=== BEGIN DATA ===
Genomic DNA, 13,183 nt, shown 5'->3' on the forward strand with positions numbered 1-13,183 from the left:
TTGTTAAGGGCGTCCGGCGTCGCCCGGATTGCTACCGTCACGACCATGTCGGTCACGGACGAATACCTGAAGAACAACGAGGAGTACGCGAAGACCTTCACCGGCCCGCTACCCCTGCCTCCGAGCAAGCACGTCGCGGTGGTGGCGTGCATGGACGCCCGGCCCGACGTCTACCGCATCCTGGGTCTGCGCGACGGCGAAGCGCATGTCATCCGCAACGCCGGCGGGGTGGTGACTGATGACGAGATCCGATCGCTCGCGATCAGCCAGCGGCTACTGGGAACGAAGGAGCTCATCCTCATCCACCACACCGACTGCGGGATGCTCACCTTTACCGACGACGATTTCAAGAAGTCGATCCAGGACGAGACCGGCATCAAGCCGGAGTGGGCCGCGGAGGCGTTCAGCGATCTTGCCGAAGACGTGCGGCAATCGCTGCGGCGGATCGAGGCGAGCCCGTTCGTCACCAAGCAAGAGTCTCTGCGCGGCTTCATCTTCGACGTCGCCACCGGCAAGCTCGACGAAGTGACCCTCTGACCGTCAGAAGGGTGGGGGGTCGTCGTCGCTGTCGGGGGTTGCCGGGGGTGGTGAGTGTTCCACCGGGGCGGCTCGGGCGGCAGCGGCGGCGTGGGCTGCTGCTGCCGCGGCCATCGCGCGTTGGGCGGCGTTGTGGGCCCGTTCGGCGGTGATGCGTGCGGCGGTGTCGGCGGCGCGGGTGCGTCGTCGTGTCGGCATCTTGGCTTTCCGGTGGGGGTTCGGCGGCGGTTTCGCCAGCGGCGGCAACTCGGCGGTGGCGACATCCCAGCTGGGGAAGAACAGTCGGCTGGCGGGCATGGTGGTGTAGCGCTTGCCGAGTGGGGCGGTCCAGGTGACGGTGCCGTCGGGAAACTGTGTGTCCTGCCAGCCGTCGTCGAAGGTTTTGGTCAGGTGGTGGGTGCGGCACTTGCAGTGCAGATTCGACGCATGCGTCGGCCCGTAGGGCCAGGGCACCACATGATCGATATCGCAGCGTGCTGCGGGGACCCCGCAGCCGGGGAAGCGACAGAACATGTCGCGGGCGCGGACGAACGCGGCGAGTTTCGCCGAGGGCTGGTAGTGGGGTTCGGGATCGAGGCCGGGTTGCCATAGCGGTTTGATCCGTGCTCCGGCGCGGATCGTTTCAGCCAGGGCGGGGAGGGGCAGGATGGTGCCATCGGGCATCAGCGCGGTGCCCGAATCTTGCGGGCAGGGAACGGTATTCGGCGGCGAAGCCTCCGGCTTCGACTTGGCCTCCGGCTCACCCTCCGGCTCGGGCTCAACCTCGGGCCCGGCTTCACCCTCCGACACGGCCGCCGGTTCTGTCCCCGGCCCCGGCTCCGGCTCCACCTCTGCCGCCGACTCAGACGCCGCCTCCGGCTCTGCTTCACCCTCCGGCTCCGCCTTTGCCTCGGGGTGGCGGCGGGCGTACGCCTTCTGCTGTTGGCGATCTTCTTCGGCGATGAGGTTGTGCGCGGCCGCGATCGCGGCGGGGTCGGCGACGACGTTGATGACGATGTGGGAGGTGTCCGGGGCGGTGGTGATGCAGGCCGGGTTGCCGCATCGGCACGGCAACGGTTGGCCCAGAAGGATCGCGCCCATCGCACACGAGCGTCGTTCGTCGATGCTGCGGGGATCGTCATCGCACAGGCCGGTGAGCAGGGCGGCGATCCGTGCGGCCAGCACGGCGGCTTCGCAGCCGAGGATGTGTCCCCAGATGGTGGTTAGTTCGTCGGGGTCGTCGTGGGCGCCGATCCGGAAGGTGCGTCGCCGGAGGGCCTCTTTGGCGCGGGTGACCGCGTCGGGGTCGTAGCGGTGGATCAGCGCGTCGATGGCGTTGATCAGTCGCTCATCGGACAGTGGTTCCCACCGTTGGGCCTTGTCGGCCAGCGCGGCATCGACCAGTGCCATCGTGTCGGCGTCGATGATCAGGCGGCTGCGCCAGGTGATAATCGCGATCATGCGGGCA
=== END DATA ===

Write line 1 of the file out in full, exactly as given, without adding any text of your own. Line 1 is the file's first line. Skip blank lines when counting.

Genomic DNA, 13,183 nt, shown 5'->3' on the forward strand with positions numbered 1-13,183 from the left: